Oh — notice that other area on my inner thigh? Speaking of being proactive … I did point out to my surgeon another “suspicious spot” (another mole that the PA overlooked) and he agreed that we should remove & biopsy that one too.

Three days post-surgery, I had my follow-up with the surgeon and it was the first time I saw the incision with a dozen stitches over my right knee. I’m keeping the more gruesome pictures out of the blog post and off social media so I don’t gross anyone out. This leg brace? It helped me to keep my right leg straight during recovery. The incision barely goes over my knee so I couldn’t bend it or I’d bust the stitches.


Fast forward through many, many hours working from my bed, some hobbling around, relying on friends and family for rides, and some very humbling experiences being the recipient of several acts of service … here we are.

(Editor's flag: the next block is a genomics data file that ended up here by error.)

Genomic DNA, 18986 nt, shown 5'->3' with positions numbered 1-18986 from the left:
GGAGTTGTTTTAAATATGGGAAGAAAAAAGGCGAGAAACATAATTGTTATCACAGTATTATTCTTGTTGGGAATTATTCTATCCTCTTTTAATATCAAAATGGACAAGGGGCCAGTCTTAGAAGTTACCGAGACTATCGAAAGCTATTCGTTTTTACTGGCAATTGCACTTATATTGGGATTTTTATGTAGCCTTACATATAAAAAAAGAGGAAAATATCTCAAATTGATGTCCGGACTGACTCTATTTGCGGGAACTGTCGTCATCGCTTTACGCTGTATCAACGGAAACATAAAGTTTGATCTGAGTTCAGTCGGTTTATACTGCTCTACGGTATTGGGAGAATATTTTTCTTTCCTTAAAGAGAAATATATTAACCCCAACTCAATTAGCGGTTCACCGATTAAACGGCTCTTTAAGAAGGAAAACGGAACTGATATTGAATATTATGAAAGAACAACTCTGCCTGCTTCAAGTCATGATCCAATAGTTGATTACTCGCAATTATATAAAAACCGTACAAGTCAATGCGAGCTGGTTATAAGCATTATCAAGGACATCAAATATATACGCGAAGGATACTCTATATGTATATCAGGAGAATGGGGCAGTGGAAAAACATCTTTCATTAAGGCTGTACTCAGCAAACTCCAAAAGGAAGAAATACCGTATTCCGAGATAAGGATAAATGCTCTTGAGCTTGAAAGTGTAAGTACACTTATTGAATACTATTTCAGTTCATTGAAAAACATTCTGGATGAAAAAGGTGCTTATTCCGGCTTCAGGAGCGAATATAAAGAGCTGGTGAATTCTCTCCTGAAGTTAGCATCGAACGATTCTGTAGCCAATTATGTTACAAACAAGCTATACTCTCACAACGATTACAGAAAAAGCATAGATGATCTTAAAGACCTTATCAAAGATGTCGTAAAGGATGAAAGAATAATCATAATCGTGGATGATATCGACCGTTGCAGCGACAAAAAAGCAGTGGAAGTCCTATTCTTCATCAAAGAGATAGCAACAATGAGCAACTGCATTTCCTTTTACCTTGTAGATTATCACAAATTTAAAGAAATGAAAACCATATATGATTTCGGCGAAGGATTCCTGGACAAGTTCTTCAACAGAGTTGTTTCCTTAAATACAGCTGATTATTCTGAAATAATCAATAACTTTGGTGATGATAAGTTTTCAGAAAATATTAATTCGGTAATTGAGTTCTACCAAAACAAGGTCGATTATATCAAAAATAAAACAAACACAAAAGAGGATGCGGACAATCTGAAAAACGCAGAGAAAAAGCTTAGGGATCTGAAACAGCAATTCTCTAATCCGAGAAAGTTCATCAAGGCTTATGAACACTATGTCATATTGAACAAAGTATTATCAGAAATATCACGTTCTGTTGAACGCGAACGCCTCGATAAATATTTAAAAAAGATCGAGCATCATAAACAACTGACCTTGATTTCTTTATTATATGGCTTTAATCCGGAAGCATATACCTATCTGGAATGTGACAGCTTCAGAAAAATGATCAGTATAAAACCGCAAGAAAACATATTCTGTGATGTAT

This is what my leg has looked like since surgery. A few days ago I had half of the stitches removed. I can now bend my knee enough to finally drive again (splendid!), but I’m pretty awkward trying to do stairs. For what began as the smallest little spot, a lot was removed and the area is quite tender and sometimes painful. It’ll be several weeks before I can exercise again. All of this is completely worth it because … guess what?

Fantastic news: the pathology report indicates that it’s GONE. The melanoma is gone, you guys! It appears that there are no more cancer cells in that area. Oh, and remember how I requested that a second “concerning spot” on that same leg be excised since I was having surgery already? Turns out, according to the pathologist, that little booger was on its way to becoming melanoma. I’m happy to kick that opportunity to the curb because it’s gone too.


I am feeling all the feels for early detection and so let’s talk about it, shall we?